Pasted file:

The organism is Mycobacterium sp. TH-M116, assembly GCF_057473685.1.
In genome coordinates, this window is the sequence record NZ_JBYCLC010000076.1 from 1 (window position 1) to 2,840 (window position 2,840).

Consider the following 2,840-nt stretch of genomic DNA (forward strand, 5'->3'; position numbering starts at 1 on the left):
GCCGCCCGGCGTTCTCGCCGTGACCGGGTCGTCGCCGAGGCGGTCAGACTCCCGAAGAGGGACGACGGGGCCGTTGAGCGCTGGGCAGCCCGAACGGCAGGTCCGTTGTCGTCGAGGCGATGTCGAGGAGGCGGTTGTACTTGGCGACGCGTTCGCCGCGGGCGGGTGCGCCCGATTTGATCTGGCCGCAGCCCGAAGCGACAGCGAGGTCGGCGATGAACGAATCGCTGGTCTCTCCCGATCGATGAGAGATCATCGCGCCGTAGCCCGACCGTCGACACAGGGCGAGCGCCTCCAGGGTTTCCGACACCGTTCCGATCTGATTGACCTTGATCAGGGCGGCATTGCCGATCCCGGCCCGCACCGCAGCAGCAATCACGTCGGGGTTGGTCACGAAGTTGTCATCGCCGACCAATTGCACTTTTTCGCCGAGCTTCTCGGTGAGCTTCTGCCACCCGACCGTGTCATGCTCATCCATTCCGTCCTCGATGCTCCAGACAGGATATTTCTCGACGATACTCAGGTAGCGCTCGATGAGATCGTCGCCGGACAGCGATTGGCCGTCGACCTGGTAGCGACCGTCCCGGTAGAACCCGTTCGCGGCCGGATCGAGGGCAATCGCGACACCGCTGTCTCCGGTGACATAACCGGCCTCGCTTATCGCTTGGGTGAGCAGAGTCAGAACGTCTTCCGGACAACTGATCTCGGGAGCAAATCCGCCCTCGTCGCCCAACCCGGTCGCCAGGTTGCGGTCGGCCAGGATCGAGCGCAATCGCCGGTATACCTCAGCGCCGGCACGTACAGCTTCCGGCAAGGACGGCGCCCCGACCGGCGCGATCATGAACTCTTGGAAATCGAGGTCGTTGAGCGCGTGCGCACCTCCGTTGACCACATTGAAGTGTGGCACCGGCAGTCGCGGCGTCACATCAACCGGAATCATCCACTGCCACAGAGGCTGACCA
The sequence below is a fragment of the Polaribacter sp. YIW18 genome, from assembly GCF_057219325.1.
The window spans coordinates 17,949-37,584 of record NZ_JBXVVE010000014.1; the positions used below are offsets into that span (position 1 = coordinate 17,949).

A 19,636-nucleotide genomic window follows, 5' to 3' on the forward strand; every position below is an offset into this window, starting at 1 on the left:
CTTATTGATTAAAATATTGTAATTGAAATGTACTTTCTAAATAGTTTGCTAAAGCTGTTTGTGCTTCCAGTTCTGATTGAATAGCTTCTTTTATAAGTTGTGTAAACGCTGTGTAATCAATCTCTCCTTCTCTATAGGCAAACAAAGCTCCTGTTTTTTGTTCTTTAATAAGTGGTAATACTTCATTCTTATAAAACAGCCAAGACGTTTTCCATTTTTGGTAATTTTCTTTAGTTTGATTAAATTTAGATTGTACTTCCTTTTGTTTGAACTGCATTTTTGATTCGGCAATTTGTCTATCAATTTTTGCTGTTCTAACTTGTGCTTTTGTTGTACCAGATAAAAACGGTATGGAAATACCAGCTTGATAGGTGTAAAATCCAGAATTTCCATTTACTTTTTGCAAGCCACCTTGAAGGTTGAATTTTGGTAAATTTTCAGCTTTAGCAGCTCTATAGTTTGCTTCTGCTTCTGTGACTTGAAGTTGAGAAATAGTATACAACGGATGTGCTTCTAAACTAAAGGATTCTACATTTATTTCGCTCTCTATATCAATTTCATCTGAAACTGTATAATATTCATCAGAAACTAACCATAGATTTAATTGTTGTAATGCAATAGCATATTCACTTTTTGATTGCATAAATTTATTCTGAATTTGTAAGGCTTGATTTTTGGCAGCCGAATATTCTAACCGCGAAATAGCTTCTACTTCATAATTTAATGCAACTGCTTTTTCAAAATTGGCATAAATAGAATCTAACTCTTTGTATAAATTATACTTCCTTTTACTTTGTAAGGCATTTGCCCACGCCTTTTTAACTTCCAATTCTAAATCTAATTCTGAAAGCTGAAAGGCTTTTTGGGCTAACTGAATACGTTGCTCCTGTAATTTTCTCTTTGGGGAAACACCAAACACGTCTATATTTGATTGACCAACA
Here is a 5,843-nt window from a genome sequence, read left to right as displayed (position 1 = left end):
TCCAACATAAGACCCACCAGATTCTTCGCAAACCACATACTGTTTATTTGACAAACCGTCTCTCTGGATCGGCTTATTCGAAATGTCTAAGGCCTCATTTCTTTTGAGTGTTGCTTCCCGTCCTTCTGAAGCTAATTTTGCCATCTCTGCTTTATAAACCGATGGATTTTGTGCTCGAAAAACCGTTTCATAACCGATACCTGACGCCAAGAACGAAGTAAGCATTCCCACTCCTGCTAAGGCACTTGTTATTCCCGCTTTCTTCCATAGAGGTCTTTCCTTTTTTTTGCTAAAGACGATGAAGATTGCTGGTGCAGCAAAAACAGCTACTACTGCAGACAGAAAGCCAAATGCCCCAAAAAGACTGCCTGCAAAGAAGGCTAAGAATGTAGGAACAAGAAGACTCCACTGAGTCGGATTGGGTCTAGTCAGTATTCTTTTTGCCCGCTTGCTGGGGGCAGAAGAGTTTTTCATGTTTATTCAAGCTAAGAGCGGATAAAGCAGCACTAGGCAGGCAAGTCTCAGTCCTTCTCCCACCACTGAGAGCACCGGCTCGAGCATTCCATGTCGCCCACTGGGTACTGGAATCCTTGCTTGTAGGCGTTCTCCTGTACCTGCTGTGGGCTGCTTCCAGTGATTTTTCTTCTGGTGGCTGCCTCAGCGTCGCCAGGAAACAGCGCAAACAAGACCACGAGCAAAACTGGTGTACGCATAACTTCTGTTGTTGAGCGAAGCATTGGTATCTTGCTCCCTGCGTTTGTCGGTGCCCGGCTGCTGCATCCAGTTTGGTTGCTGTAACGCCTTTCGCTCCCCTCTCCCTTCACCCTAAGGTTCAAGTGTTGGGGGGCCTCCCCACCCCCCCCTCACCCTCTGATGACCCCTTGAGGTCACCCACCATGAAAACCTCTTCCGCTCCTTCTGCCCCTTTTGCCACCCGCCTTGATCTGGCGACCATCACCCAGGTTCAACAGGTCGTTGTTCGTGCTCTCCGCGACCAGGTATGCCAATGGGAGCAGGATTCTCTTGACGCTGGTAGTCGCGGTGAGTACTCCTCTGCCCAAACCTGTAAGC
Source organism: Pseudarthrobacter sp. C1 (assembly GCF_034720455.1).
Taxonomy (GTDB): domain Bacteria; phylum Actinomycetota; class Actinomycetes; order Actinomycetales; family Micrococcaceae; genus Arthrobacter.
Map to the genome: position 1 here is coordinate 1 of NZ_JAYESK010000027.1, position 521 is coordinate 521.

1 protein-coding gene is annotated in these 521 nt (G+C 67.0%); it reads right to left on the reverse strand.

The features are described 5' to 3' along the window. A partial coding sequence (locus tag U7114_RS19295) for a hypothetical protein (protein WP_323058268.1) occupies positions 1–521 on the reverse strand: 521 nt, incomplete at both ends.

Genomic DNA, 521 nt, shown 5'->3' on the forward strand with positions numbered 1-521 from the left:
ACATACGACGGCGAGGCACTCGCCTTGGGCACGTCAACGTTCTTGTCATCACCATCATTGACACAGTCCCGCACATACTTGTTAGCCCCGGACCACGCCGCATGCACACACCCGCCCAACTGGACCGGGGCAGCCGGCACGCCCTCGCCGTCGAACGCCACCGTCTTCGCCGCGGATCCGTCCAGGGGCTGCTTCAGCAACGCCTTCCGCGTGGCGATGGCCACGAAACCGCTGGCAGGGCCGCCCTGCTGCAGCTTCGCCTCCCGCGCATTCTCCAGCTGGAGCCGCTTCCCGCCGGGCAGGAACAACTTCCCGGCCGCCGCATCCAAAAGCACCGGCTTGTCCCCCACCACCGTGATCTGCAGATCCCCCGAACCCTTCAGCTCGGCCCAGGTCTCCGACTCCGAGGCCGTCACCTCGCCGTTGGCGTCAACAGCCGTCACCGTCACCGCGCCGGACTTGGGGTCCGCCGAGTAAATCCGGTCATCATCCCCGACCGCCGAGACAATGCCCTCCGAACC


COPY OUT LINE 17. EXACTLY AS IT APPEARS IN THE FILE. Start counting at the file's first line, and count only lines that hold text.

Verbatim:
ACATACGACGGCGAGGCACTCGCCTTGGGCACGTCAACGTTCTTGTCATCACCATCATTGACACAGTCCCGCACATACTTGTTAGCCCCGGACCACGCCGCATGCACACACCCGCCCAACTGGACCGGGGCAGCCGGCACGCCCTCGCCGTCGAACGCCACCGTCTTCGCCGCGGATCCGTCCAGGGGCTGCTTCAGCAACGCCTTCCGCGTGGCGATGGCCACGAAACCGCTGGCAGGGCCGCCCTGCTGCAGCTTCGCCTCCCGCGCATTCTCCAGCTGGAGCCGCTTCCCGCCGGGCAGGAACAACTTCCCGGCCGCCGCATCCAAAAGCACCGGCTTGTCCCCCACCACCGTGATCTGCAGATCCCCCGAACCCTTCAGCTCGGCCCAGGTCTCCGACTCCGAGGCCGTCACCTCGCCGTTGGCGTCAACAGCCGTCACCGTCACCGCGCCGGACTTGGGGTCCGCCGAGTAAATCCGGTCATCATCCCCGACCGCCGAGACAATGCCCTCCGAACC